Florida Governor Rick Scott, a former hospital industry executive, said he’ll wait for further rulings before preparing to carry out the law aimed at creating near-universal health care. The state won’t accept a $1 million grant intended to help it get ready, Florida Insurance Commissioner Kevin McCarty said in a letter to federal officials yesterday.
“We are not going to spend a lot of time and money with regard to trying to get ready to implement that until we know exactly what is going to happen,” Scott told reporters after a cabinet meeting in Tallahassee yesterday.
The Patient Protection and Affordable Care Act that Obama signed in March requires citizens over age 18 to obtain health coverage beginning in 2014. U.S. District Judge Roger Vinson in Pensacola, Florida, ruled that it exceeded Congress’s power to regulate commerce and invalidated the entire law. Conflicting rulings make it likely to be appealed to the Supreme Court.
“I knew Obamacare was unaffordable and unsustainable,” Arizona Governor Jan Brewer said in a statement. With the ruling, she said, the U.S. Department of Health and Human Services should grant her request to drop coverage for 280,000 people under Medicaid, the health-insurance system for the poor. The program would expand under the Obama law.
Otter, who was re-elected in November, hasn’t taken any steps to implement the law, aside from informal planning, said Jon Hanian, a spokesman. Idaho may postpone a formal meeting on implementation scheduled for next month in light of the ruling.
‘Where Do We Go’
“Now that’s in question,” Hanian said in a telephone interview. “We’re going to have to take another look at where do we go from here.”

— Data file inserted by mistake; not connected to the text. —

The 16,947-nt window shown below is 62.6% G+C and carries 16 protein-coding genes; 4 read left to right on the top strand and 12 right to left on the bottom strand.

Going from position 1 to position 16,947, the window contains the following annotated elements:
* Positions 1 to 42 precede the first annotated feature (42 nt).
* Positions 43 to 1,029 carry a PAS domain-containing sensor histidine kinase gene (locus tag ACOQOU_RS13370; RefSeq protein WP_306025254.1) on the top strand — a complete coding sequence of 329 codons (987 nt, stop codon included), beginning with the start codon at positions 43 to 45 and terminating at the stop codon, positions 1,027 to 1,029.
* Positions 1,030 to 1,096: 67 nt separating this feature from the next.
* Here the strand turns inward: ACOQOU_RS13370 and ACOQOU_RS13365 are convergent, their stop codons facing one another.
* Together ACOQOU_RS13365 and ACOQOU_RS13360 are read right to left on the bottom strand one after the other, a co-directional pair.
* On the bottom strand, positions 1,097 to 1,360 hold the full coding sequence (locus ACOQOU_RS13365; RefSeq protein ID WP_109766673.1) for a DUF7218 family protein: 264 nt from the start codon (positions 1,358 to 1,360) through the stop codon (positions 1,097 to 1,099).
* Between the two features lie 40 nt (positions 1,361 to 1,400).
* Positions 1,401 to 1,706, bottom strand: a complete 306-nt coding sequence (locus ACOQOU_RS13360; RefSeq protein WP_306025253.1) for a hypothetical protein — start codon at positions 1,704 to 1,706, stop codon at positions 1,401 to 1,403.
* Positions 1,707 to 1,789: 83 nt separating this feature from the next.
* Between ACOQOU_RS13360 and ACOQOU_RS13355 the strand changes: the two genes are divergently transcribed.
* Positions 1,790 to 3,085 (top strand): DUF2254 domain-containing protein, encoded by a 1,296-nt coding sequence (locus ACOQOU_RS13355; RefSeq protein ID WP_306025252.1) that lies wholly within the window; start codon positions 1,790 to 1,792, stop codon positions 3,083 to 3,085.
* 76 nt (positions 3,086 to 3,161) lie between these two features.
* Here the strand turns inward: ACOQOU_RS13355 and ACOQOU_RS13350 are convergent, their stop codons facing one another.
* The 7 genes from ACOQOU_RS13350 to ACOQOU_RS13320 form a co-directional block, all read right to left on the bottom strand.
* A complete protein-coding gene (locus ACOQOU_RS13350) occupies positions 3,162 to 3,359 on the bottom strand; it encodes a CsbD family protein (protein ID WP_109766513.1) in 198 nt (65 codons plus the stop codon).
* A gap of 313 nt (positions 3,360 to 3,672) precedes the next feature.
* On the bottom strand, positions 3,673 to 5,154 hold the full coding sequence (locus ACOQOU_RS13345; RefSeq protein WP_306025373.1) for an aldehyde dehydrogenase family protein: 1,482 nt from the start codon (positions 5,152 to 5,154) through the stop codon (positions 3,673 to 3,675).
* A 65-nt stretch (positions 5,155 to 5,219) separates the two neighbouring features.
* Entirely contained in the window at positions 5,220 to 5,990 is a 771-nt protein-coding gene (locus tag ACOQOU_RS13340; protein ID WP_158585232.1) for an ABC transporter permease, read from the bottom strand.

Wisconsin Attorney General J.B. Van Hollen, a Republican opposed to the law and a participant in the Florida lawsuit, said he doesn’t believe the statute needs to be enforced following Vinson’s ruling.
“For Wisconsin, the federal health-care law is dead, unless and until it is revived by an appellate court,” Van Hollen said.
Three other federal judges in Virginia and Michigan have also weighed in on the law, two affirming its legality and one striking it down in part, and the latest ruling paves the way for an appeals battle and may ultimately be settled by the U.S. Supreme Court.
Texas Governor Rick Perry, chairman of the Republican Governors Association, called the ruling “a victory in the ongoing effort to end federal intrusion into the lives of every American through this one-size-fits-all approach to health care reform,” according to a Jan. 31 statement.
The nation’s second-largest state by population is proceeding with plans to implement exchanges that will help applicants choose health-care insurers, Tom Suehs, executive commissioner of the Texas Health and Human Services Commission, said in an interview yesterday.
California is going ahead with preparations, according to Diana Dooley, secretary of the state’s Health and Human Services Agency. The state’s focus is appointments to a board that will supervise the exchanges, she said in an interview yesterday.
“That is the first order of business, to get an electronic system for managing that information in place,” Dooley said. “My guess is that most states would want to have an exchange mechanism.”
Most states aren’t going to put off planning until the case is settled by the Supreme Court because the legal battle could drag on and leave them unprepared, according to Joy Johnson Wilson, the health policy director for the National Conference of State Legislatures.
States are unlikely to unilaterally drop coverage required by the law because that would jeopardize funds they get from the federal government, Wilson said.
“Most states are going to hedge their bets,” she said in a telephone interview. “If you don’t abide by it, you’d lose your Medicaid money.”
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